Guide to Determining Protected Disclosures under the Public Servants Disclosure Protection Act

Key references in the Public Servants Disclosure Protection Act (PSDPA) to a “protected disclosure”:

  • Section 2: Defines a “protected disclosure” as a disclosure that is made in good faith and that is made by a public servant:
    • in accordance with the Act;
    • in the course of a parliamentary proceeding;
    • in the course of a procedure established under any other Act of Parliament; or
    • when lawfully required to do so.
  • Sections 12 and 13: Public servants may make a “protected disclosure” of wrongdoing to their immediate supervisor, the Senior Officer for Internal Disclosure, or to the Public Sector Integrity Commissioner.
  • Section 12: A “disclosure” is “any information that the public servant believes could show that a wrongdoing has been committed or is about to be committed, or could show that the public servant has been asked to commit a wrongdoing”.
  • Section 19: Prohibits reprisal against a public servant or directing others to take reprisal against a public servant.
Question 1: Depending on the source, when is it a “protected disclosure” under the PSDPA?
Source of information about possible wrongdoing Does this source meet definition of “protected disclosure”? Explanation Action to be taken by organization
Anonymous No

An anonymous disclosure is not considered a protected disclosure under the PSDPA, because a protected disclosure must be made by a public servant. To receive protection, the individual has to identify himself or herself.

The organization can take follow-up action, but it is not considered a protected disclosure under the PSDPA

Identified public servant Yes

Reprisal protections apply.

A disclosure by a public servant is a protected disclosure provided it is in good faith and is made:

  • in accordance with the Act;
  • in the course of a parliamentary proceeding;
  • in the course of a procedure established under any other Act of Parliament; or
  • when lawfully required to do so.

Once the disclosure is received, it is the responsibility of the supervisor/Senior Officer for Internal Disclosure to:

  • process the information; and
  • address the disclosure while protecting the identity of the public servant in accordance with the PSDPA.
Identified public servant who wants to be considered anonymous Yes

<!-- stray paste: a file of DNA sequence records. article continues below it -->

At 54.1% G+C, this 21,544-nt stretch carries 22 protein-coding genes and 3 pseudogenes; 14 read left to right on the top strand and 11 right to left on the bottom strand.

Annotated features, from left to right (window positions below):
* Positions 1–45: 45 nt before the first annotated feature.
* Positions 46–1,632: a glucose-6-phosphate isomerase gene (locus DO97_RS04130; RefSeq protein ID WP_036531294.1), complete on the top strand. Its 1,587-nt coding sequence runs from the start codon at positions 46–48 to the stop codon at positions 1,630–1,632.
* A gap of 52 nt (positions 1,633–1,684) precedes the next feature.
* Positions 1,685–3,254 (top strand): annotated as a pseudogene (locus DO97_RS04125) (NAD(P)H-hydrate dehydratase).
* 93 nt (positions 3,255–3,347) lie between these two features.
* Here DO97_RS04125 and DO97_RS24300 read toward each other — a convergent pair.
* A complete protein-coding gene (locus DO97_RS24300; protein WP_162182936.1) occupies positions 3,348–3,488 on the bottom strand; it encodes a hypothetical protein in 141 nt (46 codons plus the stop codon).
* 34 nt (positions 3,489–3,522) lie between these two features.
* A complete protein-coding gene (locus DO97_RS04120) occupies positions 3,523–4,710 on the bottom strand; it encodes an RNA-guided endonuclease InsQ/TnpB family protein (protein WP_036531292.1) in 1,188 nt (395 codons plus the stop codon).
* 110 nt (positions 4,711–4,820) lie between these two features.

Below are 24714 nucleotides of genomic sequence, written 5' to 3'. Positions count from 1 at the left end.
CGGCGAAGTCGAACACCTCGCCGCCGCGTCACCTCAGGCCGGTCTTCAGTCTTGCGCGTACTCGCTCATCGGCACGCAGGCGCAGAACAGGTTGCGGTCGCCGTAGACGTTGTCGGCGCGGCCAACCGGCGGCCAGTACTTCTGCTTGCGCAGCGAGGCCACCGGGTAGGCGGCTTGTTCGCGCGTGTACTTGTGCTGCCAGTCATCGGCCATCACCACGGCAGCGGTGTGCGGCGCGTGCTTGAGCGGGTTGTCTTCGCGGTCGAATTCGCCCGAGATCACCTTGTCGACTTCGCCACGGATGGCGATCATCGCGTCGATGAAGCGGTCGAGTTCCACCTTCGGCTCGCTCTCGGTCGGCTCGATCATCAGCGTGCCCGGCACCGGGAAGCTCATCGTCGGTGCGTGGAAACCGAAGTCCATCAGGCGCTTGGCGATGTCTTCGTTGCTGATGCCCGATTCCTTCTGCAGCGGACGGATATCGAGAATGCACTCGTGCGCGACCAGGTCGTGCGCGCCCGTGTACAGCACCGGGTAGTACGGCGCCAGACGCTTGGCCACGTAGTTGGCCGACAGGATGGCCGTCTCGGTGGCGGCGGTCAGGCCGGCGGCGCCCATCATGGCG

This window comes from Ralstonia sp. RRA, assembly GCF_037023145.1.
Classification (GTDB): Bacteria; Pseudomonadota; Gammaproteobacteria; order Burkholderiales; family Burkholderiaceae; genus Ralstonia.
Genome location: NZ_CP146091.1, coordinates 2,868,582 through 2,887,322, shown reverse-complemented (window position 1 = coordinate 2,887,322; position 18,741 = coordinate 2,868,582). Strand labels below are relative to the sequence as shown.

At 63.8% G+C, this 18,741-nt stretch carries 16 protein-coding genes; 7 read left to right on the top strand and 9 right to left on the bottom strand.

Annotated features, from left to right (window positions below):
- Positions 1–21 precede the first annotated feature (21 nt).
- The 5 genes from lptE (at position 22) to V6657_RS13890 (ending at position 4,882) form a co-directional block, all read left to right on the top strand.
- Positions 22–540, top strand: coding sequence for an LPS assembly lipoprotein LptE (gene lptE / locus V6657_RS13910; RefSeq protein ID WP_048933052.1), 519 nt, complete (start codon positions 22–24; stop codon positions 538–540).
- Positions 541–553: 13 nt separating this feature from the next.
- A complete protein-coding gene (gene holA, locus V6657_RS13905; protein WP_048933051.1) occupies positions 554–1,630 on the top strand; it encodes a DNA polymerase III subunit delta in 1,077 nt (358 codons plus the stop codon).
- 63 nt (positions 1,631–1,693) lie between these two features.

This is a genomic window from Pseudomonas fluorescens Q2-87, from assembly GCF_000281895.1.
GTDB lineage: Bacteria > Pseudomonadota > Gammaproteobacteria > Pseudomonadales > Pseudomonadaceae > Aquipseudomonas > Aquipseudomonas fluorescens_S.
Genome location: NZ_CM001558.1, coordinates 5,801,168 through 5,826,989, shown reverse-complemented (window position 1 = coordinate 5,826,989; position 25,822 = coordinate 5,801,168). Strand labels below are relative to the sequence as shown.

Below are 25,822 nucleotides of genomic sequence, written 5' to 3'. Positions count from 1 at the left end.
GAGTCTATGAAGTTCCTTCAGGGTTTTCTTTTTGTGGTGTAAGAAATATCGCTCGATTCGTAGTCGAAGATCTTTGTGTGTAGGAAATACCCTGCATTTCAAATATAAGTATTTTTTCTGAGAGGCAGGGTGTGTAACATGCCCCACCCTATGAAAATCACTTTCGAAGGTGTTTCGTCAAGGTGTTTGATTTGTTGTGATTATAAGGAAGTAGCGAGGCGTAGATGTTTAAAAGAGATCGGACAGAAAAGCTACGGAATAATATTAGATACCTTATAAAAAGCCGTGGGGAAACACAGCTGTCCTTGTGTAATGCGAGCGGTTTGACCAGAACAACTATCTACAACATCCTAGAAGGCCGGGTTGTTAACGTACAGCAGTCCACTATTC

Reprisal protections apply.

Once information has been provided to the supervisor or to the Senior Officer for Internal Disclosure that could indicate a possible wrongdoing, and the identity of the public servant is known, it is to be treated as a protected disclosure under the PSDPA.

Once the disclosure is received, it is the responsibility of the supervisor/Senior Officer for Internal Disclosure to:

  • process the information; and
  • address the disclosure while protecting the identity of the discloser in accordance with the PSDPA.
Non-public servant No

The protected disclosure (s. 2) and reprisal (s. 19) provisions only apply to public servants.

The PSDPA includes prohibitions against taking measures toward an employee outside the public sector or against contractors for having provided information to the Public Sector Integrity Commissioner or the Auditor General concerning an alleged wrongdoing in the public sector (s. 42.1 and 42.2).

Question 2: What is the difference between an “inquiry” and a “protected disclosure” under the PSDPA?
Type of information Does this type of information qualify as a “protected disclosure” under the PSDPA? Explanation Action to be taken by organization
General questions related to procedures, PSDPA protections, etc. No

Does not meet the definition of protected disclosure under s. 12 of the Act. This is an inquiry.

Respond to inquiry.

Questions related to a situation involving possible wrongdoing (e.g. seeking information on possible avenues of recourse).

No

If there is no information provided about the possible wrongdoing, then it does not meet the definition of protected disclosure under s. 12 of the Act. This is an inquiry.

A protected disclosure also includes disclosures made in the course of a procedure established under any other Act of Parliament (s. 2)

Respond to inquiry.

Information that the public servant believes could show that a wrongdoing has been committed

Yes

Under s. 12 of the Act, a protected disclosure is made when any information is provided that the public servant believes could show that a wrongdoing has been committed or is about to be committed, or could show that the public servant has been asked to commit a wrongdoing.

It is the responsibility of the supervisor/Senior Officer for Internal Disclosure to:

  • process the information; and
  • address the disclosure while protecting the identity of the discloser in accordance with the PSDPA.
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